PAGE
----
/Bye Bye American Pie

Bye Bye American Pie

From Shaman’s Rock

By Jim Poling Sr.

It’s February, and as the singer-songwriter Don McLean wrote in his 1971 smash hit American Pie: February makes you shiver.

It isn’t February cold that makes McLean shiver. For him, February is the month in which “the music died.”

McLean wrote American Pie as a tribute to rock and roll stars Buddy Holly, Ritchie Valens and the Big Bopper (J. P. Richardson Jr.) who died in a plane crash on Feb. 3, 1959. 

American Pie (‘American as apple pie’) has been described as one of the most successful and debated songs of the 20th century. Its nostalgic, ambiguous lyrics tell not just of the plane crash as the death of early rock and roll, but American society nosediving toward its own crash.

It is a masterpiece lamenting the loss of innocence and idyllic life to a darkening mood changing America.  

The lyrics are prophetic. Although written more than 50 years ago, they can be applied to today’s United States, a country staggering under the weight of gun violence, international tensions and destructive climate change.

Listen to the song’s chorus:

So bye-bye, Miss American Pie
Drove my Chevy to the levee
But the levee was dry

When he wrote those words McLean is said to have been referring to The Levy, a hometown bar where he went to get a drink but missed last call. Therefore, The Levy was dry.

It’s easy to relate those lyrics to a dry levee today when we see global warming turning the Colorado River system, which provides water to 40 million people, into a trickle.

The song’s lyrics can be applied to other dangers facing today’s world.

Jack be nimble, Jack be quick, Jack Flash sat on a candlestick refers to U.S. President John Kennedy facing the threat of nuclear war during the 1960 Cuban missile crisis. Substitute Joe Biden for Jack Kennedy and Cuba’s Fidel Castro with Russia’s Vlad Putin and his threats or nuclear war over U.S. interference in Russia’s invasion of Ukraine.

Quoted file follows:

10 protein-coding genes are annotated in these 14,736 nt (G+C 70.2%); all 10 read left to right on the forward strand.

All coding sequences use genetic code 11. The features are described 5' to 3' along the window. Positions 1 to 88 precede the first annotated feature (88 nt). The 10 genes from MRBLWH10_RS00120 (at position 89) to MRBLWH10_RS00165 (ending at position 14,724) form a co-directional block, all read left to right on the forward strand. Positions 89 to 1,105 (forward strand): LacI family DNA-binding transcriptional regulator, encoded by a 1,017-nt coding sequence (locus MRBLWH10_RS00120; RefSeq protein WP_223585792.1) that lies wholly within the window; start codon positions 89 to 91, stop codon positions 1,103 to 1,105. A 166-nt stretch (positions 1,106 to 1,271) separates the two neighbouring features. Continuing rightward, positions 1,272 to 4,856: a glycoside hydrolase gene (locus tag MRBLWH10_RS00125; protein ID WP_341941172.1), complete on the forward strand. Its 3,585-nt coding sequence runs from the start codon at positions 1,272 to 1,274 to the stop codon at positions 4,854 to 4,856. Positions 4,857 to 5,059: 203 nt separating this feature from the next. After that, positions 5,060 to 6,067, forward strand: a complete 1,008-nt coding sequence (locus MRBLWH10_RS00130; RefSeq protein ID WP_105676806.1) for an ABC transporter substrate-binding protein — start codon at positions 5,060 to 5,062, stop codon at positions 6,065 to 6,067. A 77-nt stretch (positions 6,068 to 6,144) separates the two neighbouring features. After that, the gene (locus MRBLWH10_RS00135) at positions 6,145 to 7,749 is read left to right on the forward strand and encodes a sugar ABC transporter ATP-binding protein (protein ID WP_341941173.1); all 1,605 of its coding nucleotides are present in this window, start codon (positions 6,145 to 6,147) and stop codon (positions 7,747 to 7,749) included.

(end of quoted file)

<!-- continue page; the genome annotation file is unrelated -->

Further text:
Or, how about the lyrics in one of the song’s last stanzas – And in the streets, the children screamed . . . . 

They have reason to scream in the streets today. Already this year American gun violence has killed 169 children ages zero to 17 and wounded 400.

Total gun deaths since New Year’s Day are approaching 4,500. Mass shootings since Jan. 1 now total 60 – nearly two a day.

And, of course, the lyrics “A generation lost in space” are easily related to today’s American drug crisis. More than 1,500 people a week die from opioid-related overdoses while millions more are suffering with opioid addiction.

American overdose deaths have been rising since the 1990s with tracking agencies reporting more than one million drug deaths since 2000.

Versions of American Pie have been sung tens of thousands of times by performers in the past 64 years. Madonna released a version of it in 2000.

A new version, recorded recently in Ukraine promises to touch the hearts of millions of people disgusted by Russia’s invasion of Ukraine and its deliberate killing of civilians.

It is called Ukrainian Pie and is a tribute to the courage and fighting spirit of the Ukrainian people, plus a tribute to what the recording company calls the magical music and lyrics of “the greatest American popular song of all time.”

The new version was composed by American lawyer–lyricist Hal Pollock and is sung by Ukrainian Alex Kozar. It was recorded in Kyiv, presumably when Russian bombs were not exploding.

Here’s a taste of the lyrics:  

If the Ruskies think they stand a chance

They better wear their big boy pants

No squatting for a Hopak dance

When we make ‘em eat Ukrainian pie

Hey Zelensky

Fly high Ukrainian guy

Let them eat their borscht

With our Ukrainian pie

While Putin drinks his vodka

And his generals die

Tell the Ruskie soldiers bye-bye

Make ‘em eat Ukrainian pie

A video of Ukrainian Pie is making the rounds on social media, notably You Tube. It also is being sold, with the profits to be distributed by the Ukrainian government for humanitarian causes in Ukraine.